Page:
He was the first winner of the Manitoba Hockey Hall of Fame's Ed Sweeney Memorial Award for raising awareness of Manitoba's hockey history with Back in the Bigs.
Turner was born June 21, 1961, and grew up in Boissevain. He was the middle child of Ron and Shirley, who also had youngest son, Kent, and daughter, Sandy. His father said Turner played "all the sports" when he was in school and went on to study creative communications at Red River College to get his start in journalism.
He worked at the Selkirk Journal weekly newspaper before joining the Winnipeg Free Press in 1987. He hit the road immediately covering the rural beat, which meant he visited communities across Manitoba, writing way-of-life stories about everyday people.
Turner moved to the sports department covering the Winnipeg Goldeyes baseball team in 1993-95 and then covered the CFL's Winnipeg Blue Bombers in 1997-99 before becoming the newspaper’s sports columnist.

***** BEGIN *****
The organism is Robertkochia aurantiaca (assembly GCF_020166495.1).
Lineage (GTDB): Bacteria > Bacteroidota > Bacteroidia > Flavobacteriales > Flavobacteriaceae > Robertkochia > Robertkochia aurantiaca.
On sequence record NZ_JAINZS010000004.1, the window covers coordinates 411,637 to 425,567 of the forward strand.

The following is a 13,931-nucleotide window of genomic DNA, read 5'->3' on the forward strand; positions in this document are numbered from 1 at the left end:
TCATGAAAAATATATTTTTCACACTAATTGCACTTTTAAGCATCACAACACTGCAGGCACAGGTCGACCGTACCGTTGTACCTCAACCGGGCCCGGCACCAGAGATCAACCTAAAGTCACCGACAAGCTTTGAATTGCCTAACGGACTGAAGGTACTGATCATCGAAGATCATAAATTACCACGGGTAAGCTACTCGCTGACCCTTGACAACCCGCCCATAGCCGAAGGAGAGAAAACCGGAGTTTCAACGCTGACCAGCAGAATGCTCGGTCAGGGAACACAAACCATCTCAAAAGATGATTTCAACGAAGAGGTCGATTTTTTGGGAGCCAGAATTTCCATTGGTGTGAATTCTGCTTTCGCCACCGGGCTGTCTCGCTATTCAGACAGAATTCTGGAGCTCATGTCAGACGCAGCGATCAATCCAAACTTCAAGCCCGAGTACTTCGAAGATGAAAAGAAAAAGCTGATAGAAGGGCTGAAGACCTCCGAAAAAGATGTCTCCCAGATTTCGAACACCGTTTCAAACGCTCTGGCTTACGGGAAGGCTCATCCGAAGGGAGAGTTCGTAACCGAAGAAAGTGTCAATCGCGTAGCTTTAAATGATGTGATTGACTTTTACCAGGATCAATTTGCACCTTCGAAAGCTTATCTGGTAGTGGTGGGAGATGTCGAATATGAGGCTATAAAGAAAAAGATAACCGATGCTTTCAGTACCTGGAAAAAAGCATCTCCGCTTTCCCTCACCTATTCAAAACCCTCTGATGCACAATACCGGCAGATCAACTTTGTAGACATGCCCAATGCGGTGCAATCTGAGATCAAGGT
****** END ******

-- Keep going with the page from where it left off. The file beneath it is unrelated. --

He covered five Olympic Games and several world junior hockey championships, Stanley Cup and Grey Cup finals. He returned to the news department in 2010, writing mostly feature stories.
"That Randy was a talented, gifted writer was evident to the thousands who have read his work. What only those of us who were close to him could see was what a humble, kind, funny and decent human being he was. It was a privilege to call him a friend," said Bob Irving, the voice of the Blue Bombers on CJOB radio.
Premier Brian Pallister offered his condolences Wednesday.
"He was a funny and intelligent and articulate and incorrigible man, who we will miss," the premier said Wednesday after question period in the legislature, adding Turner "produced some beautiful writing and will leave behind, many, many friends."
Former Free Press sports writer Ed Tait, now the Bombers director of content, covered the Bombers with Randy for a number of years after Tait joined the Free Press in 1999.
The Best of Randy TurnerClick to Expand
We've collected some of Randy Turner's best work for the Free Press, and we've turned off our paywall on these stories.
"I called him before I came aboard to make sure he would be cool with sharing the beat. I’ll always remember him saying, 'I’d rather have you on my team than work against you,'" Tait said.